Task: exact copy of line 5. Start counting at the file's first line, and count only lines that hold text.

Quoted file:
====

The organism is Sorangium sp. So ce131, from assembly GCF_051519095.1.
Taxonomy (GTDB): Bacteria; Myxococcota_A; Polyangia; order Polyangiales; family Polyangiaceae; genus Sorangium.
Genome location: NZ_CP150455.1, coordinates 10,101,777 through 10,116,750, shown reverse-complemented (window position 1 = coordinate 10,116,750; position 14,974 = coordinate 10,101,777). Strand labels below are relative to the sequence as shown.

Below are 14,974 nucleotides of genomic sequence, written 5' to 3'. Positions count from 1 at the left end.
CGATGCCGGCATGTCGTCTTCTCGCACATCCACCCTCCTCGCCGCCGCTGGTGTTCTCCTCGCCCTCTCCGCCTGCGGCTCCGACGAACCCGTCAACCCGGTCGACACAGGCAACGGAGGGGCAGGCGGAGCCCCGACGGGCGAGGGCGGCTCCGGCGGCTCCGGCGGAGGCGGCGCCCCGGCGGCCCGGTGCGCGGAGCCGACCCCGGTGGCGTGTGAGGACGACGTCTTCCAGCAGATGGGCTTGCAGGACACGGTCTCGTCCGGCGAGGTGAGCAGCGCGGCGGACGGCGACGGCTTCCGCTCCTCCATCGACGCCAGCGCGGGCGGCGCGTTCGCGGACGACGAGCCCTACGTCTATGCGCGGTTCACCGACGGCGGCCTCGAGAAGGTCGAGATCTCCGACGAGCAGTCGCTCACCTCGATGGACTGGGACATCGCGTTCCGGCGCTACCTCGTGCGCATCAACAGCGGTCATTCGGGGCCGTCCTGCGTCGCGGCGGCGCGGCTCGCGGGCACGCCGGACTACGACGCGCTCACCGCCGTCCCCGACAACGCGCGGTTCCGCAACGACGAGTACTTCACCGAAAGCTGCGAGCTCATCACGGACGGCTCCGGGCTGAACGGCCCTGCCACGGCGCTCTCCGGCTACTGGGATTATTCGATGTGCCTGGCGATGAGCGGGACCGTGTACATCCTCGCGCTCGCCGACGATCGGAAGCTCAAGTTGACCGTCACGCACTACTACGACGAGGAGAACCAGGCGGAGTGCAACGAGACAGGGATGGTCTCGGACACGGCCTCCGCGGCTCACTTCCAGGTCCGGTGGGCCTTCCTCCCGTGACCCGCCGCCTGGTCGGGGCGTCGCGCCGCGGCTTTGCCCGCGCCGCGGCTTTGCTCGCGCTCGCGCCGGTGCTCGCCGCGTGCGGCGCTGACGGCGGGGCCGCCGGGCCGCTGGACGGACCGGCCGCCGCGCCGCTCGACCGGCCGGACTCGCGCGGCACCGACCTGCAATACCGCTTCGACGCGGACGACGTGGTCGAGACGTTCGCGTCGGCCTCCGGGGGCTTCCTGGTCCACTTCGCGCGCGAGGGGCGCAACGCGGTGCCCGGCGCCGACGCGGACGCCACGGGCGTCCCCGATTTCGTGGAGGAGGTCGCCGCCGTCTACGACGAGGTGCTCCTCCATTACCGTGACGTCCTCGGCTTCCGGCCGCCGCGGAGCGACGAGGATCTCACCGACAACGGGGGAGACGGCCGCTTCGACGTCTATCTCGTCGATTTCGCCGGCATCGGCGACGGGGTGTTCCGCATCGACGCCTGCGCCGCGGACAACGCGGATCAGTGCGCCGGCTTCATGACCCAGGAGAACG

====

CGATGCCGGCATGTCGTCTTCTCGCACATCCACCCTCCTCGCCGCCGCTGGTGTTCTCCTCGCCCTCTCCGCCTGCGGCTCCGACGAACCCGTCAACCCGGTCGACACAGGCAACGGAGGGGCAGGCGGAGCCCCGACGGGCGAGGGCGGCTCCGGCGGCTCCGGCGGAGGCGGCGCCCCGGCGGCCCGGTGCGCGGAGCCGACCCCGGTGGCGTGTGAGGACGACGTCTTCCAGCAGATGGGCTTGCAGGACACGGTCTCGTCCGGCGAGGTGAGCAGCGCGGCGGACGGCGACGGCTTCCGCTCCTCCATCGACGCCAGCGCGGGCGGCGCGTTCGCGGACGACGAGCCCTACGTCTATGCGCGGTTCACCGACGGCGGCCTCGAGAAGGTCGAGATCTCCGACGAGCAGTCGCTCACCTCGATGGACTGGGACATCGCGTTCCGGCGCTACCTCGTGCGCATCAACAGCGGTCATTCGGGGCCGTCCTGCGTCGCGGCGGCGCGGCTCGCGGGCACGCCGGACTACGACGCGCTCACCGCCGTCCCCGACAACGCGCGGTTCCGCAACGACGAGTACTTCACCGAAAGCTGCGAGCTCATCACGGACGGCTCCGGGCTGAACGGCCCTGCCACGGCGCTCTCCGGCTACTGGGATTATTCGATGTGCCTGGCGATGAGCGGGACCGTGTACATCCTCGCGCTCGCCGACGATCGGAAGCTCAAGTTGACCGTCACGCACTACTACGACGAGGAGAACCAGGCGGAGTGCAACGAGACAGGGATGGTCTCGGACACGGCCTCCGCGGCTCACTTCCAGGTCCGGTGGGCCTTCCTCCCGTGACCCGCCGCCTGGTCGGGGCGTCGCGCCGCGGCTTTGCCCGCGCCGCGGCTTTGCTCGCGCTCGCGCCGGTGCTCGCCGCGTGCGGCGCTGACGGCGGGGCCGCCGGGCCGCTGGACGGACCGGCCGCCGCGCCGCTCGACCGGCCGGACTCGCGCGGCACCGACCTGCAATACCGCTTCGACGCGGACGACGTGGTCGAGACGTTCGCGTCGGCCTCCGGGGGCTTCCTGGTCCACTTCGCGCGCGAGGGGCGCAACGCGGTGCCCGGCGCCGACGCGGACGCCACGGGCGTCCCCGATTTCGTGGAGGAGGTCGCCGCCGTCTACGACGAGGTGCTCCTCCATTACCGTGACGTCCTCGGCTTCCGGCCGCCGCGGAGCGACGAGGATCTCACCGACAACGGGGGAGACGGCCGCTTCGACGTCTATCTCGTCGATTTCGCCGGCATCGGCGACGGGGTGTTCCGCATCGACGCCTGCGCCGCGGACAACGCGGATCAGTGCGCCGGCTTCATGACCCAGGAGAACG